The report, dealing with the drought’s impact on the local economy, was compiled by Prof Johan Willemse and Frikkie Mare. Although good, widespread rains were reported in the second half of January 2016, this would not go a long way to mitigate the effects of the drought on the economy as a whole, according to the authors.
High unemployment, the weakening rand, increased interest rates and the declining GDP, among others, were anticipated to put the spending ability of the South African consumer under even more pressure in the short and medium term, the report said.
According to the authors, the drought had affected the country as a whole. Most South Africans spent the bulk of their income on food, and the expected food price increases due to the decline in supply would inevitably push up the proportion of income usually spent on food, resulting in a reduction in the expenditure on luxury products – ultimately affecting the entire economy.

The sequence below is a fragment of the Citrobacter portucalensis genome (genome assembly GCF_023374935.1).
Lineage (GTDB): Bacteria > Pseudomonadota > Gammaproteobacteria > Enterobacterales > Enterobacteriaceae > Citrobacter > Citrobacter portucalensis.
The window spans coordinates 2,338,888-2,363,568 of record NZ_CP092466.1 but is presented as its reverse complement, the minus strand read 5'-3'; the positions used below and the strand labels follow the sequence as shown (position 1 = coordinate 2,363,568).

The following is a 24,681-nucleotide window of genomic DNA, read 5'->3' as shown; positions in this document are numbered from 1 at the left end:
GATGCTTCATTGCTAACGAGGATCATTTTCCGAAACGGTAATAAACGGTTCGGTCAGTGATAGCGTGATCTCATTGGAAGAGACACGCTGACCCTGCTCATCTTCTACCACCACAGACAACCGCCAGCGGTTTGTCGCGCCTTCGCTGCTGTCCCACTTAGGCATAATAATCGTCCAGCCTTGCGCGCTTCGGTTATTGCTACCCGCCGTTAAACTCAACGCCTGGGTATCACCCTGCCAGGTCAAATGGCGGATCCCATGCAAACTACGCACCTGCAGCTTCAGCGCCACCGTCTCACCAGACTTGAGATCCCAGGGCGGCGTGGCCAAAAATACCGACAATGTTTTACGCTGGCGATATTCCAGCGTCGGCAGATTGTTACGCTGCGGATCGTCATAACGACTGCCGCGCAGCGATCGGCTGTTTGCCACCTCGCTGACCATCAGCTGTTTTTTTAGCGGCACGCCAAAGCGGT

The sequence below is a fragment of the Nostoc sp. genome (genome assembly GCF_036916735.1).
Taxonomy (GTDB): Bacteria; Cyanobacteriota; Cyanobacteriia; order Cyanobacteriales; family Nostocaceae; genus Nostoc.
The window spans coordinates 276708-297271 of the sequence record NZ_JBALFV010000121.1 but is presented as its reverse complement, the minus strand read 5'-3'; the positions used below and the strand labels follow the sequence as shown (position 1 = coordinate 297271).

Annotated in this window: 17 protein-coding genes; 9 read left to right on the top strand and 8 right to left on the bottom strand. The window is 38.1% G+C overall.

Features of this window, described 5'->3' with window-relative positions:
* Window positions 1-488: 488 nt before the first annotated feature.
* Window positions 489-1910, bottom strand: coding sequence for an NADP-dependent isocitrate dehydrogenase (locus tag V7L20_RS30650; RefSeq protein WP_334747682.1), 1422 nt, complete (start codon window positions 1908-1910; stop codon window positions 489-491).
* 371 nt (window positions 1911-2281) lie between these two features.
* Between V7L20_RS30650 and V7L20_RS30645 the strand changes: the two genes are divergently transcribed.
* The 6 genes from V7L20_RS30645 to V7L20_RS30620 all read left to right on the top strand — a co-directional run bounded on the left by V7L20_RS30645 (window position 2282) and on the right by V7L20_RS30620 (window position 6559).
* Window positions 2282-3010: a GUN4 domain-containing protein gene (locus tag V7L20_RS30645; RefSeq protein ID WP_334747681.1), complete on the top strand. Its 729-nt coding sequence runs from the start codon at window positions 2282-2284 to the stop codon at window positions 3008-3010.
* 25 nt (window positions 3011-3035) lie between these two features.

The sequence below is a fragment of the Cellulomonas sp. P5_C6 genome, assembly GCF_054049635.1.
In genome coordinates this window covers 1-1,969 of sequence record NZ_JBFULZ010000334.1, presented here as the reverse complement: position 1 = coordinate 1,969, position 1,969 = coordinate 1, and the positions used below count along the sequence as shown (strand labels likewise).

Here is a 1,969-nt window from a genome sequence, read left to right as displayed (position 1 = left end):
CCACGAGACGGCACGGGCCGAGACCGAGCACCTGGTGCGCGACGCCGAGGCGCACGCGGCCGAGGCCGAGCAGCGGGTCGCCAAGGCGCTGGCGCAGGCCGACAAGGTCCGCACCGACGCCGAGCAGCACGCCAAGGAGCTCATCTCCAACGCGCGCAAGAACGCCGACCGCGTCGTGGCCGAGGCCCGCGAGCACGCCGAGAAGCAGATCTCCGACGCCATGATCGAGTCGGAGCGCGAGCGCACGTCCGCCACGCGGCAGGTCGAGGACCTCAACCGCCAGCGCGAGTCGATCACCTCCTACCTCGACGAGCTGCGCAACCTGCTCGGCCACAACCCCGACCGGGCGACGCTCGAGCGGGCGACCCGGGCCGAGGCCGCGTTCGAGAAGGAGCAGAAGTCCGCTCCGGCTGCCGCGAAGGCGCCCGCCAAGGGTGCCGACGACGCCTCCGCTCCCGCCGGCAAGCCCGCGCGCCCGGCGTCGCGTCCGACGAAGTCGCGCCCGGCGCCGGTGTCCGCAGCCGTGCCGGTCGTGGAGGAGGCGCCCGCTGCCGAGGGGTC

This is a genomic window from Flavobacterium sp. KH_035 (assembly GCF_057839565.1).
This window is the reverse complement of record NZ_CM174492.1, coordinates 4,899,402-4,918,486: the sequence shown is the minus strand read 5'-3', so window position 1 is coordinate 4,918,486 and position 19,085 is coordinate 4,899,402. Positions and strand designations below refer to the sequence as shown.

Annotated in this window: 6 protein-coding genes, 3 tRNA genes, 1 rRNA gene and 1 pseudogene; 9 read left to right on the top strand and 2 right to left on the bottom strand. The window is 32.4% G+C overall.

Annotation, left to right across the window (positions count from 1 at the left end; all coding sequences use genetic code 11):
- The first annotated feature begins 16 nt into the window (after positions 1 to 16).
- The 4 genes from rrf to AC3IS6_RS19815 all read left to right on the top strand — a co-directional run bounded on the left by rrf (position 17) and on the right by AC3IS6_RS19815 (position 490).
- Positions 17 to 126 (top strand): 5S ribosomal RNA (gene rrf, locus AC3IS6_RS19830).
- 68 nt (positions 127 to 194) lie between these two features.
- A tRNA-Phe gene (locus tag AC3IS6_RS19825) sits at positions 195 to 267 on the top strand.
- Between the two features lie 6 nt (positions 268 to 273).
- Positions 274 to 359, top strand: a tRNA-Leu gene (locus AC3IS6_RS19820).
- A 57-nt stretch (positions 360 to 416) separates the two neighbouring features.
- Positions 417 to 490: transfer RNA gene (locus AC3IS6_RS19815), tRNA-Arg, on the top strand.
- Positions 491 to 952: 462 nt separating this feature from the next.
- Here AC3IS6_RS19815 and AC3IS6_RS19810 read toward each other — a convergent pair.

The report also referred to the issue of social grants. A considerable percentage of the South African population depended on social grants. Despite these increasing year on year, it was highly unlikely that they could be increased to such an extent that they would cover the anticipated 30% increase in the price of a basic food basket, according to the report.
According to Gerhard Schutte, CEO of the South African Red Meat Producers’ Organisation, it would take between three and four normal seasons to recover financially, and in terms of stock numbers, from the 2015 drought.